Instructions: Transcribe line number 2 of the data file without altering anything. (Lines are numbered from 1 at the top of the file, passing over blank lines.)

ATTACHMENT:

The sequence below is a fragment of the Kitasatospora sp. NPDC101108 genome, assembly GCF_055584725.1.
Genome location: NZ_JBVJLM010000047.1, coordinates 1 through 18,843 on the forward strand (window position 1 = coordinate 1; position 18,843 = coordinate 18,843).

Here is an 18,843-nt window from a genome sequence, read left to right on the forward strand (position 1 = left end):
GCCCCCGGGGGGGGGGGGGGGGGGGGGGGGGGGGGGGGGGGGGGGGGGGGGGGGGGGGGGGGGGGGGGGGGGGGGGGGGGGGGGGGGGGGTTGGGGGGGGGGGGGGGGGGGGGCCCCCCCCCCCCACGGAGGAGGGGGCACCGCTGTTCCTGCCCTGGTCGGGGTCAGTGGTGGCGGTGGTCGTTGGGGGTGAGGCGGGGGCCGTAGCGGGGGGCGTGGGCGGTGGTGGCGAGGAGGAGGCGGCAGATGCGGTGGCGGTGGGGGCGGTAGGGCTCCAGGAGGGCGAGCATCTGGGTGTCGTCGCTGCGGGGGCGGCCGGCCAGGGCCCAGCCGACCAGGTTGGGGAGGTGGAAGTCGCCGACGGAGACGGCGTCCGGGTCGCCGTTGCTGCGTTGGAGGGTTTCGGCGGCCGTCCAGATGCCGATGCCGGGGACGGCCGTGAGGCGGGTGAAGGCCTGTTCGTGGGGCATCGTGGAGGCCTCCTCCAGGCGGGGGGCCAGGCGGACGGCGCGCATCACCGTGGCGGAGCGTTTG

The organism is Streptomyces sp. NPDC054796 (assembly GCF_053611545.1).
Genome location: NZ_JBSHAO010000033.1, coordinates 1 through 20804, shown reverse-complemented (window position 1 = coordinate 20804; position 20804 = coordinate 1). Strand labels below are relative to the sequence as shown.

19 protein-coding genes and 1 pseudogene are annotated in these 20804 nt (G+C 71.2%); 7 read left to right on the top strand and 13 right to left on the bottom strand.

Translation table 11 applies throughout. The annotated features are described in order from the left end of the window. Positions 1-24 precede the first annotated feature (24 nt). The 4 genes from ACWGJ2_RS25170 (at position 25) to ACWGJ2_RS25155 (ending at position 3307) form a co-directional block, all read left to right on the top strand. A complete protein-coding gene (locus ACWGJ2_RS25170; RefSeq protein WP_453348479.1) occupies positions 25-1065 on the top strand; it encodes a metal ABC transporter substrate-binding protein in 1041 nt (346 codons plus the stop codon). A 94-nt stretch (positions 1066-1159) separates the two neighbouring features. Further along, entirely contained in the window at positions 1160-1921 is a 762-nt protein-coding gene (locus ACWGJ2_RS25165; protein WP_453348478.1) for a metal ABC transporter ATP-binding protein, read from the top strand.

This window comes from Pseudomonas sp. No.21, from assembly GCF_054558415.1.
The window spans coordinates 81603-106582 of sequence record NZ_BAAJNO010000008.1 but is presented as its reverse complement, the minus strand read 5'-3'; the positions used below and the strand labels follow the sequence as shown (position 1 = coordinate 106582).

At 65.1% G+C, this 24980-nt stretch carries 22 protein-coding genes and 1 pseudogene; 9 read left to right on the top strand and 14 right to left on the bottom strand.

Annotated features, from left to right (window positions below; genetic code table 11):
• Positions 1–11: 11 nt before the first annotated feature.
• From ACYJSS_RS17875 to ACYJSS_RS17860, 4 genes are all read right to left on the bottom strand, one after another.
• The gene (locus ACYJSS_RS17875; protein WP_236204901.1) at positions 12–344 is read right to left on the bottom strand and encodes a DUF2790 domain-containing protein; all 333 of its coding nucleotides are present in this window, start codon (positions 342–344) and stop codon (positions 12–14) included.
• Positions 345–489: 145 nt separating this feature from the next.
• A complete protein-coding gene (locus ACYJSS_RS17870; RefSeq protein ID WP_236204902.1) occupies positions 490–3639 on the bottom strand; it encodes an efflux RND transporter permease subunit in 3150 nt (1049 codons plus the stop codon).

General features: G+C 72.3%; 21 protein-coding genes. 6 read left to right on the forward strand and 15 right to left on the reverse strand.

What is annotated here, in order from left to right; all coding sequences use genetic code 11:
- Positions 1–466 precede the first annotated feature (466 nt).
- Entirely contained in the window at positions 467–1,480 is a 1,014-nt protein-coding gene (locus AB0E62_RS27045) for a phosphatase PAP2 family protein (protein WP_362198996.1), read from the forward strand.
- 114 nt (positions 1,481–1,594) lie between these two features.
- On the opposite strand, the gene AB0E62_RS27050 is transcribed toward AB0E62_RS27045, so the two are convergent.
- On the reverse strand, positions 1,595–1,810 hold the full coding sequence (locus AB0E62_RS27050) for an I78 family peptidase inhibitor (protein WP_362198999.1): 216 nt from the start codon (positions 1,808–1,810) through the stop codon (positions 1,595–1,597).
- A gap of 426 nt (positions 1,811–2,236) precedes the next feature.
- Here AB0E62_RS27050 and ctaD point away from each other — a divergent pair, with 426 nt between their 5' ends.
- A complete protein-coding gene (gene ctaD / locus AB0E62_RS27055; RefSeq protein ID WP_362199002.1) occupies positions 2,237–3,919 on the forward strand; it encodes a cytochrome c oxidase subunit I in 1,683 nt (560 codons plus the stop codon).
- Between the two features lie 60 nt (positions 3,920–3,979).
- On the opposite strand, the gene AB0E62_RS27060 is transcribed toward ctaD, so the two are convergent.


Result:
Genome location: NZ_JBVJLM010000047.1, coordinates 1 through 18,843 on the forward strand (window position 1 = coordinate 1; position 18,843 = coordinate 18,843).